Worship in the Early Church
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Read for This Week’s Study: Acts 1:1–11, 2:14–41, 17:15–34, 18:1–16, 1 Corinthians 13.

Memory Text:

“If I speak in the tongues of men and of angels, but have not love, I am only a resounding gong or a clanging cymbal” (1 Corinthians 13:1, NIV).

Soon after Christ returned to heaven, the early church began to expand and grow. At first, it almost was exclusively Jews who were accepting Jesus as the Messiah and coming into the ranks of believers. Indeed, at first, many of the believers thought that the gospel was only for the Jews, which showed how much they still had to learn.

At Pentecost, after Peter’s preaching and altar call before a multitude of Jews (Acts 2), “Then they that gladly received his word were baptized: and the same day there were added unto them about three thousand souls” (Acts 2:41). This text alone shows the fallacy of the idea that all the Jews rejected Jesus.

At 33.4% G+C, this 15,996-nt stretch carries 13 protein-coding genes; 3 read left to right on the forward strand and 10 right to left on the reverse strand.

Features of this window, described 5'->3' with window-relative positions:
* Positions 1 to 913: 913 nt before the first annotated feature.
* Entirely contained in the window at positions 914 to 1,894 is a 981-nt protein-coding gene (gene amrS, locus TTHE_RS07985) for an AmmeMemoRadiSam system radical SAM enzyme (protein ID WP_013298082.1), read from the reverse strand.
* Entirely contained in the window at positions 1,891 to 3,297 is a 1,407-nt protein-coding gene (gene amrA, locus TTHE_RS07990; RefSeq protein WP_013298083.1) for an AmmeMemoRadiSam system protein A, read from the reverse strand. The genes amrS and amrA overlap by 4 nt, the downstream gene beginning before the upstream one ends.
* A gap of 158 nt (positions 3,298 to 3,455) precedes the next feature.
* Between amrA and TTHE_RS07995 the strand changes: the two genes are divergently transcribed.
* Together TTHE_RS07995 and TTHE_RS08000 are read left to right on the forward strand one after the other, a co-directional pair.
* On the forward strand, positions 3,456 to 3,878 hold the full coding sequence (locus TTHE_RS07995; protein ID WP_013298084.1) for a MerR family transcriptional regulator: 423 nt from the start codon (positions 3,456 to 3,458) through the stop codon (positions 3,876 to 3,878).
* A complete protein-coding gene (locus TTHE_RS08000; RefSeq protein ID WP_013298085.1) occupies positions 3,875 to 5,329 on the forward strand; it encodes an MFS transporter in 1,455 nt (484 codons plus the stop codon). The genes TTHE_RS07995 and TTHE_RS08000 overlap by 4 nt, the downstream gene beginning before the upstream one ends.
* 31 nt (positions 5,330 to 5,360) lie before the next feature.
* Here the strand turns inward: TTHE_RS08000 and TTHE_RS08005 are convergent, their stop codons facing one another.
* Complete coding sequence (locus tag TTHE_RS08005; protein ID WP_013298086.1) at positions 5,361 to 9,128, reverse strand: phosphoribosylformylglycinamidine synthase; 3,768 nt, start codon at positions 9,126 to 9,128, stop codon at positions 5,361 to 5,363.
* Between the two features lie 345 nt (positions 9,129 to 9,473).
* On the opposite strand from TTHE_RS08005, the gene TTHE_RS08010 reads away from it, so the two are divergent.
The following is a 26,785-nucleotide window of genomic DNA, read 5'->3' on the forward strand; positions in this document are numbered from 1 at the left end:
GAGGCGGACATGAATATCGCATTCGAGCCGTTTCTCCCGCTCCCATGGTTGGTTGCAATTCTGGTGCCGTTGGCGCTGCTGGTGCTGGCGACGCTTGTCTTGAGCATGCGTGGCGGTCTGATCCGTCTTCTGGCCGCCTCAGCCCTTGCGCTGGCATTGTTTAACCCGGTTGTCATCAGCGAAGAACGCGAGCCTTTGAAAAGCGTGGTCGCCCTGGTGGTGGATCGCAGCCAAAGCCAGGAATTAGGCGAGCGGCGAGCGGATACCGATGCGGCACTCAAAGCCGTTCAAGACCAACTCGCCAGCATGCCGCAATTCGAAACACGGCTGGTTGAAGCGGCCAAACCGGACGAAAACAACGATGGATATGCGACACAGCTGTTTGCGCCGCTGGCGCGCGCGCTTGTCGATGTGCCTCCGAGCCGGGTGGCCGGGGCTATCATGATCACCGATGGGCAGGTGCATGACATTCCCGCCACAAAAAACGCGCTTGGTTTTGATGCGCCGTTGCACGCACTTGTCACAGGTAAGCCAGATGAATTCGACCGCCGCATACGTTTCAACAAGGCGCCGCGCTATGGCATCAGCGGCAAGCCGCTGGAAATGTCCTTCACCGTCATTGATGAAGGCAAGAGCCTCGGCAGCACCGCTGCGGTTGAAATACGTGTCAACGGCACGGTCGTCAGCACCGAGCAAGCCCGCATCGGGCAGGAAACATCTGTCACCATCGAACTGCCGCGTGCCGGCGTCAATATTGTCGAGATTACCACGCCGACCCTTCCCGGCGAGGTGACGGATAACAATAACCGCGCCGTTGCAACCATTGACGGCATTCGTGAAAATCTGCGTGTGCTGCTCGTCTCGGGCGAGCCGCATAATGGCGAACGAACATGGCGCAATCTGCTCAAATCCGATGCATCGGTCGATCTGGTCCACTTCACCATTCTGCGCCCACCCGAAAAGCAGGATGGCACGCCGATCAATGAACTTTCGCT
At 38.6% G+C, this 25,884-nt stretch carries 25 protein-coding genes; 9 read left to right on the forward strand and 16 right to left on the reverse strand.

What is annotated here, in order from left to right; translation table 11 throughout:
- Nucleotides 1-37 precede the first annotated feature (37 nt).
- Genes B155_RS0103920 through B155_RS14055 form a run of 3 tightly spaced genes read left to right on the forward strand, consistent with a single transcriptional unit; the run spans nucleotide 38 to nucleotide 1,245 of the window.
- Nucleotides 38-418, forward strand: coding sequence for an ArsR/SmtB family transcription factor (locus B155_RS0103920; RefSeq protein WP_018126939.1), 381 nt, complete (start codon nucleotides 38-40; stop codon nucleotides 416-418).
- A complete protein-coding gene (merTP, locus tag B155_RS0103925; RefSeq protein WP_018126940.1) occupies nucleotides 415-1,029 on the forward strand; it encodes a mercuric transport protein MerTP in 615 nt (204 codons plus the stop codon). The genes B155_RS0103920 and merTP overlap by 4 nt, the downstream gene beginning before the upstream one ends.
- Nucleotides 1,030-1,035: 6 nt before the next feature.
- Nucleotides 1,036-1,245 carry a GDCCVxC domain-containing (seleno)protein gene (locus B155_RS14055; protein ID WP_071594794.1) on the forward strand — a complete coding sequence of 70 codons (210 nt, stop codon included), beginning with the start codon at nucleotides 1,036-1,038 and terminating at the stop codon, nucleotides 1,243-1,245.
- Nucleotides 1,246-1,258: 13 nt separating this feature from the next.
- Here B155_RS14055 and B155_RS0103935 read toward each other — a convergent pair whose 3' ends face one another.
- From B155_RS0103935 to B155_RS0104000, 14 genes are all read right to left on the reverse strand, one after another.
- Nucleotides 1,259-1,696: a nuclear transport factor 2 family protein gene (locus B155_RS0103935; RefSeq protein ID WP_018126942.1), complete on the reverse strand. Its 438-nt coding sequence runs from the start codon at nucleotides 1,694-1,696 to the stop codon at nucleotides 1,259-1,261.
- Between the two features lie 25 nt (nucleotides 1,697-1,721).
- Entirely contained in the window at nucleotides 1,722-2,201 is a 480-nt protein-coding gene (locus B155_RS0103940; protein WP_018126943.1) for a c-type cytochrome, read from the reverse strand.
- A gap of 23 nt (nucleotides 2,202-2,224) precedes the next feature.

Yet, we would be mistaken to look back on the early church as some sort of idyllic time of worship and praise. Though in a radically different context, the early church struggled with some of the same issues we struggle with today, issues that could and would impact everything about their faith, including worship.

This week we will take a look at a few instances from the early days of Christianity and some of the challenges the church faced as it grew and seek to learn from the good things and, also, from the bad.

*Study this week’s lesson to prepare for Sabbath, September 17.

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